Additionally, we are proud to announce that Lenovo's new 21.5-inch all-in-one desktop system called the A300 won the Best of CES award. This product was Flextronics' co-design and developed and we will be manufacturing the A300 for Lenovo from our Wuzhong facility. The A300 also happens to be the slimmest all-in-one in the industry today and is a testament to the quality, capability and partnership cooperation between our design and engineering staff.

Our high-mix, low-volume segments saw modest sequential growth during the quarter, rising 4.4%. However, this comes from the back of their 17% sequential growth from the September quarter. In total, industrial, automotive, medical and other comprises 18% of total sales, down slightly from 19% last quarter. This group continues to be a solid contributor to the company's profit.

Breaking this category down, the medical segment grew modestly on a sequential basis in Q3 as improvement in diabetes related products and new product ramps were offset with some softness in our disposable areas due to customer-specific issues. However, we expect an improvement in our diabetes portfolio and other new business wins to drive high-single digit sequential growth in our upcoming March quarter. We continue to see more large health care OEMs looking to outsource more and our focused medical investments over the last – past four years, as well as our recent acquisition of

SloMedical in Eastern Europe position us well to capitalize on this trend.

Our industrial segment grew 3% sequentially and is forecast at a buck [ph] normal seasonality and expand similarly in our March quarter. We secure multiple new program wins with this quarter totaling $250 million across a diversified base of smaller customers.

To further illustrate how diverse our industrial customer base is; recall that 94% of our industrial customers account for $75 million or less in annual sales for Flextronics. Areas of strength within industrial continue to be capital equipment, which has experienced a rebound and green energy such as smart grid and solar module, as well as automation products.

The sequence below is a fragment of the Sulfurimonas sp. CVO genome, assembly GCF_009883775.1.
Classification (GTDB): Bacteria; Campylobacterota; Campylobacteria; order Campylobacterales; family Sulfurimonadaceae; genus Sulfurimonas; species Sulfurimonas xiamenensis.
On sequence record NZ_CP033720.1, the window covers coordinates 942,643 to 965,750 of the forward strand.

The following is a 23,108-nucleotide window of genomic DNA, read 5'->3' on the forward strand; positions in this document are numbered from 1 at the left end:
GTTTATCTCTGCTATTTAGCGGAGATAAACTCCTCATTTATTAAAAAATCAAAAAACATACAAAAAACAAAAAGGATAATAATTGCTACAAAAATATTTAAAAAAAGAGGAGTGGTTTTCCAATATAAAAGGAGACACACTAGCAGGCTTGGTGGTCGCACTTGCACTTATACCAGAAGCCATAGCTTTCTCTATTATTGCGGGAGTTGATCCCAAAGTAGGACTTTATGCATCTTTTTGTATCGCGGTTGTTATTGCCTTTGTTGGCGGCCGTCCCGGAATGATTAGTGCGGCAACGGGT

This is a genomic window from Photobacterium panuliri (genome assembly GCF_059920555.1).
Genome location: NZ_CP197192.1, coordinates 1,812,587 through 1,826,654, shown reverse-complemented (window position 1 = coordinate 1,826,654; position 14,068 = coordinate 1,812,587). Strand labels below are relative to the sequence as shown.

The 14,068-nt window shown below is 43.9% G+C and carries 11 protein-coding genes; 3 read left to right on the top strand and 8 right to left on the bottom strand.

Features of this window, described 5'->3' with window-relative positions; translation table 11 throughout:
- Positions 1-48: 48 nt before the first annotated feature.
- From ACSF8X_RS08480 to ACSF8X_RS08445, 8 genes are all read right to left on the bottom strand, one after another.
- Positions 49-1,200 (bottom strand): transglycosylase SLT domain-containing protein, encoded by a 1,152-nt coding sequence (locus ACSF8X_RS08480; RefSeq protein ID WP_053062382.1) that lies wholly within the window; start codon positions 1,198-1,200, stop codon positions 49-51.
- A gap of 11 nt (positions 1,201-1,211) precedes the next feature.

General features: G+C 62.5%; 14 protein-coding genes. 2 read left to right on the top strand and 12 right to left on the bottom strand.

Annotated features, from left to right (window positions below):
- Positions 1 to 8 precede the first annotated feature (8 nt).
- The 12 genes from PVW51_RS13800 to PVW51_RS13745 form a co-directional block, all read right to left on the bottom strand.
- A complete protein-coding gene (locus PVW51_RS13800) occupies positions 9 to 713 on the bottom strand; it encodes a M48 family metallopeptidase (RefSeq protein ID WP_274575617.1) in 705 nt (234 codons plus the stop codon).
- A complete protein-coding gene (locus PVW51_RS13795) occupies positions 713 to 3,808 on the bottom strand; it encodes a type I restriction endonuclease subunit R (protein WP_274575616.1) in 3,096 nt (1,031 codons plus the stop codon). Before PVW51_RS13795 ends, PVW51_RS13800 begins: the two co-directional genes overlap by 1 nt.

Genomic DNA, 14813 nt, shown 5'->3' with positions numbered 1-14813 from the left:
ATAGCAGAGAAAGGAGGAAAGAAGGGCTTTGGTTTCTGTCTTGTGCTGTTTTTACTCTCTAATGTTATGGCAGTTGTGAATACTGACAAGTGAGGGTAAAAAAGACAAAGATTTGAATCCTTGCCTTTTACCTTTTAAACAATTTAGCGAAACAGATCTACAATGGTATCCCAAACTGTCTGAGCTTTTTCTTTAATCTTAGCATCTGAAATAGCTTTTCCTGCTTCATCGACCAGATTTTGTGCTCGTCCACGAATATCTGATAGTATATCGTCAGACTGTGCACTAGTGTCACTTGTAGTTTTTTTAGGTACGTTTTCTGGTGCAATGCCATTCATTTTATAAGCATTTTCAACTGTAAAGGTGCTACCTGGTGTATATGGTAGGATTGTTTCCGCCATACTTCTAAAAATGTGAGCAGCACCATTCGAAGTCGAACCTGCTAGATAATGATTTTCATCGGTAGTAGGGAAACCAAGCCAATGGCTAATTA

Our automotive business saw a healthy pickup during the December quarter, rising by low-double digit. The overall quarter and demand environment improved. We expect further near-term revenue growth for automotive, driven by new wins for interior lighting and roof modules, as well as in-car connectivity solutions. We also continue to selectively invest in automotive as other competitors are exiting the market.

During the quarter, we made a small niche acquisition that will expand our automotive product offering and ODM capabilities. Our automotive business remains heavily focused on European premium automotive OEMs.

Now, let me turn my attention to the mobile segment. Mobile sales rose 29% sequentially to $1.4 billion or 22% of revenue. The sharp increase was largely driven by continued growth with a key Smartphone customer, as well as other mobile phone launches with strategic customers in Japan and China. Revenue erosion from Sony Ericsson has moderated and that customer now accounts for less than 2% of our total sales. Customer diversification efforts will continue to strengthen the segment.

Consumer digital rose just over 2% on a sequential basis in December on the back of a 34% seasonal sequential increase last quarter. The segment ended at $886 million or 13% of total sales. The continued growth in this segment was primarily driven by the successful ramp of our major LCD TV program with LG in Mexico, as well as the new printer ramps for HP in China. Also, we've had a significant – we also had a successful launch of our mechanicals program for a Tier 1 LCD TV OEM in Eastern Europe during the quarter.

This is a good time for me to briefly address the issues of supply chain shortages, not just for mobile and consumer, but for all of our segments. This is a topic that many investors have been asking about recently. Overall, Q3 was another quarter where supply chain shortages existed. In general, our team did an excellent job of mitigating the risk of these shortages to our customers in Flextronics. Nevertheless, there were shortages that cannot be avoided, but they still had an immaterial impact on our business.

The shortages did not seem to be overly concentrated in any one area, but rather are more dependent on the overall capacity of the components industry. The components we found the most challenging in the quarter including various custom components, LCD panels and memory.

I would now like to offer a – I'd like to spend a few minutes discussing our business units and vertical offerings. Our components business are primarily – are comprised primarily of Multek Displays and FlexPower. Our components business began to display signs of a rebound in the second quarter from a sales growth perspective, which continued into the third quarter.

We continue to add new customers and win business with existing customers and our pipeline of new business opportunities has gained further momentum.

This is particularly evident in our FlexPower business unit, which saw sales rise by more than 20% on a sequential basis. More importantly, profitability within this unit also improved on a sequential basis. FlexPower has a diverse customer base including many Tier 1 global OEMs which provide the strong foundation for us to continue to build from.